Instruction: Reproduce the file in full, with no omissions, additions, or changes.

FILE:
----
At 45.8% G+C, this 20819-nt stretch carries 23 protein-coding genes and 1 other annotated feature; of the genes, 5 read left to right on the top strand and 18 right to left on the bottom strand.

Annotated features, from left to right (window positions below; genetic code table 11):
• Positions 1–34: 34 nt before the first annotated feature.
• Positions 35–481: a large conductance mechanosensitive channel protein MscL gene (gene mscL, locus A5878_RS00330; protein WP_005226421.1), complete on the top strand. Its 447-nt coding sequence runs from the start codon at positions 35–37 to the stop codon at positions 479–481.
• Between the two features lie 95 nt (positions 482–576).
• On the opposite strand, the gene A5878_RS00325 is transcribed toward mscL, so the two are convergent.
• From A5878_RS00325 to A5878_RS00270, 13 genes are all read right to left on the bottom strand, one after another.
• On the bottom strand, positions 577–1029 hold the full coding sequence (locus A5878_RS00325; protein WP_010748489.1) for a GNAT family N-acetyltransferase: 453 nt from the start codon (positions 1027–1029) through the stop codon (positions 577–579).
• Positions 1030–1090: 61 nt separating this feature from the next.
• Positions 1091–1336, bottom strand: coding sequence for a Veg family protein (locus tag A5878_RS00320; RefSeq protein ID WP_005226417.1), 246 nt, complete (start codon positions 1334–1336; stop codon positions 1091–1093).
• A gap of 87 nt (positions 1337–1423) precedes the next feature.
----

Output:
At 45.8% G+C, this 20819-nt stretch carries 23 protein-coding genes and 1 other annotated feature; of the genes, 5 read left to right on the top strand and 18 right to left on the bottom strand.

Annotated features, from left to right (window positions below; genetic code table 11):
• Positions 1–34: 34 nt before the first annotated feature.
• Positions 35–481: a large conductance mechanosensitive channel protein MscL gene (gene mscL, locus A5878_RS00330; protein WP_005226421.1), complete on the top strand. Its 447-nt coding sequence runs from the start codon at positions 35–37 to the stop codon at positions 479–481.
• Between the two features lie 95 nt (positions 482–576).
• On the opposite strand, the gene A5878_RS00325 is transcribed toward mscL, so the two are convergent.
• From A5878_RS00325 to A5878_RS00270, 13 genes are all read right to left on the bottom strand, one after another.
• On the bottom strand, positions 577–1029 hold the full coding sequence (locus A5878_RS00325; protein WP_010748489.1) for a GNAT family N-acetyltransferase: 453 nt from the start codon (positions 1027–1029) through the stop codon (positions 577–579).
• Positions 1030–1090: 61 nt separating this feature from the next.
• Positions 1091–1336, bottom strand: coding sequence for a Veg family protein (locus tag A5878_RS00320; RefSeq protein ID WP_005226417.1), 246 nt, complete (start codon positions 1334–1336; stop codon positions 1091–1093).
• A gap of 87 nt (positions 1337–1423) precedes the next feature.